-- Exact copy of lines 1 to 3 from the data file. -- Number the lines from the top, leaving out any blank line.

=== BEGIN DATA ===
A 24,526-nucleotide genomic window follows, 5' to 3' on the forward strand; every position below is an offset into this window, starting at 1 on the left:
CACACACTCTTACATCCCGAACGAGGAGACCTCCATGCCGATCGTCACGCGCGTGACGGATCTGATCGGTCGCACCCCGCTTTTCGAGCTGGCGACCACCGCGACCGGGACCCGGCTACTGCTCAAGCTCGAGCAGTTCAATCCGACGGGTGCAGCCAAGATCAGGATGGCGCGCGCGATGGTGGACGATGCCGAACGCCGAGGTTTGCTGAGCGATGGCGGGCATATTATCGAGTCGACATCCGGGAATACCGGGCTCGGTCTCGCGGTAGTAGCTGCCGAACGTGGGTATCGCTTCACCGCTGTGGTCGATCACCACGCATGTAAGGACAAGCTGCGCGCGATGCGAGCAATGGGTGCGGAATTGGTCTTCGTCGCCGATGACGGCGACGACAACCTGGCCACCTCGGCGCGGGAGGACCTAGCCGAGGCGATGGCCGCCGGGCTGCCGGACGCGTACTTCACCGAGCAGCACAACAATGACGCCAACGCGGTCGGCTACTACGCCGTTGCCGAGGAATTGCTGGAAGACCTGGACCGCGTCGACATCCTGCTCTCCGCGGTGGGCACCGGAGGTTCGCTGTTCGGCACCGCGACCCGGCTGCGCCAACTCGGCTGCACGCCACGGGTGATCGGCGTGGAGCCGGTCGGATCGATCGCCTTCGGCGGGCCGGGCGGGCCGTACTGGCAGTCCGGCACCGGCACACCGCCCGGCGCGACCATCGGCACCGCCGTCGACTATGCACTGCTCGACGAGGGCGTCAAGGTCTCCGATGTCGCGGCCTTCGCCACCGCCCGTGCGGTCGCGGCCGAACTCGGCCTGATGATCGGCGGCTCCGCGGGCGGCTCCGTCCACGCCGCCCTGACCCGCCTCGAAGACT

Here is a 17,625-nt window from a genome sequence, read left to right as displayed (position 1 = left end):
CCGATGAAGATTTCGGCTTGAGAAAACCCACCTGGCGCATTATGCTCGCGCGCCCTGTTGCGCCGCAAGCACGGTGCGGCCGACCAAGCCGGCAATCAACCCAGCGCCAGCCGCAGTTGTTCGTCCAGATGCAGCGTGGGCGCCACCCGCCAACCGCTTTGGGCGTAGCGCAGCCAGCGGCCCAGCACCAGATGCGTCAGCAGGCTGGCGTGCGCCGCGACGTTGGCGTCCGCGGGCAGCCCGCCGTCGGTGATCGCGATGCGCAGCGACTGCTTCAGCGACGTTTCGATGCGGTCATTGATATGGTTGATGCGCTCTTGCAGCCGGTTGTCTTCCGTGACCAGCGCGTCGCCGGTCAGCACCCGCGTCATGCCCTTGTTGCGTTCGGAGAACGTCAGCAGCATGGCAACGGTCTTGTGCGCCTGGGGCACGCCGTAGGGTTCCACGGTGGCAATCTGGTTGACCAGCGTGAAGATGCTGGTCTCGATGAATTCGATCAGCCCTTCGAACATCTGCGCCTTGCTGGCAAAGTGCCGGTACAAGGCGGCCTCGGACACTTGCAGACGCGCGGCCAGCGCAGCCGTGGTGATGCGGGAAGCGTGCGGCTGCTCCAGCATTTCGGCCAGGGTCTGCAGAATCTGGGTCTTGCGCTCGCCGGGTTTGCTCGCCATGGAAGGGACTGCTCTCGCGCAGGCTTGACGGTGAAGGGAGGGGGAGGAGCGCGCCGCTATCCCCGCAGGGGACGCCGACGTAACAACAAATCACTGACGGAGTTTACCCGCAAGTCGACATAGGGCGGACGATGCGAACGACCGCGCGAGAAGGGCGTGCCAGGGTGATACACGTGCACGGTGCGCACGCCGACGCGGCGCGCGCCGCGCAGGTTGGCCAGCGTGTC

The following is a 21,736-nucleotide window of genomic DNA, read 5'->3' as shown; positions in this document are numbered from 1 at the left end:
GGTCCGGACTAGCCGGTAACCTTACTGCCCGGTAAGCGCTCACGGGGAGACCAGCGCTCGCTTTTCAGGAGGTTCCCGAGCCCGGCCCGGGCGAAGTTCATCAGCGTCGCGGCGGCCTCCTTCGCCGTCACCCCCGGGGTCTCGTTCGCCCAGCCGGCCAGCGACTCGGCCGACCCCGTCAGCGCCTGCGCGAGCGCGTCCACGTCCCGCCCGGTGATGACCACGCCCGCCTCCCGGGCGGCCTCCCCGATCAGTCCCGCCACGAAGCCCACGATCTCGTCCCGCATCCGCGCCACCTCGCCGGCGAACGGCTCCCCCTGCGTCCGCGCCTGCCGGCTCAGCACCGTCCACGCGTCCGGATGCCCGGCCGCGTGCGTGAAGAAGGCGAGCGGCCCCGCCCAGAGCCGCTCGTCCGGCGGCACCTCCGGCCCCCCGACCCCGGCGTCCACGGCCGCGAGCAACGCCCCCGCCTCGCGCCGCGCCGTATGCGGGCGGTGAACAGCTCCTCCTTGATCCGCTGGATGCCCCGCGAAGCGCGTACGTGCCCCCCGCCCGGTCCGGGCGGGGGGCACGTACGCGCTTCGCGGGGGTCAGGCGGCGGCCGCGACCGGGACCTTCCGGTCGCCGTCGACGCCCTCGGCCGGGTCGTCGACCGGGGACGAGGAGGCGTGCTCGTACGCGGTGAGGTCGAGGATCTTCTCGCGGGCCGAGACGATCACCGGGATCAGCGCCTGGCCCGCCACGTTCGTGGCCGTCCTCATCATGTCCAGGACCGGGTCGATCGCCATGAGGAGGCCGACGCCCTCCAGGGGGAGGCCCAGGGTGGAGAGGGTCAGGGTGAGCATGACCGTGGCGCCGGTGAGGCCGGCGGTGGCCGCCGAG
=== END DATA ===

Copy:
A 24,526-nucleotide genomic window follows, 5' to 3' on the forward strand; every position below is an offset into this window, starting at 1 on the left:
CACACACTCTTACATCCCGAACGAGGAGACCTCCATGCCGATCGTCACGCGCGTGACGGATCTGATCGGTCGCACCCCGCTTTTCGAGCTGGCGACCACCGCGACCGGGACCCGGCTACTGCTCAAGCTCGAGCAGTTCAATCCGACGGGTGCAGCCAAGATCAGGATGGCGCGCGCGATGGTGGACGATGCCGAACGCCGAGGTTTGCTGAGCGATGGCGGGCATATTATCGAGTCGACATCCGGGAATACCGGGCTCGGTCTCGCGGTAGTAGCTGCCGAACGTGGGTATCGCTTCACCGCTGTGGTCGATCACCACGCATGTAAGGACAAGCTGCGCGCGATGCGAGCAATGGGTGCGGAATTGGTCTTCGTCGCCGATGACGGCGACGACAACCTGGCCACCTCGGCGCGGGAGGACCTAGCCGAGGCGATGGCCGCCGGGCTGCCGGACGCGTACTTCACCGAGCAGCACAACAATGACGCCAACGCGGTCGGCTACTACGCCGTTGCCGAGGAATTGCTGGAAGACCTGGACCGCGTCGACATCCTGCTCTCCGCGGTGGGCACCGGAGGTTCGCTGTTCGGCACCGCGACCCGGCTGCGCCAACTCGGCTGCACGCCACGGGTGATCGGCGTGGAGCCGGTCGGATCGATCGCCTTCGGCGGGCCGGGCGGGCCGTACTGGCAGTCCGGCACCGGCACACCGCCCGGCGCGACCATCGGCACCGCCGTCGACTATGCACTGCTCGACGAGGGCGTCAAGGTCTCCGATGTCGCGGCCTTCGCCACCGCCCGTGCGGTCGCGGCCGAACTCGGCCTGATGATCGGCGGCTCCGCGGGCGGCTCCGTCCACGCCGCCCTGACCCGCCTCGAAGACT

Here is a 17,625-nt window from a genome sequence, read left to right as displayed (position 1 = left end):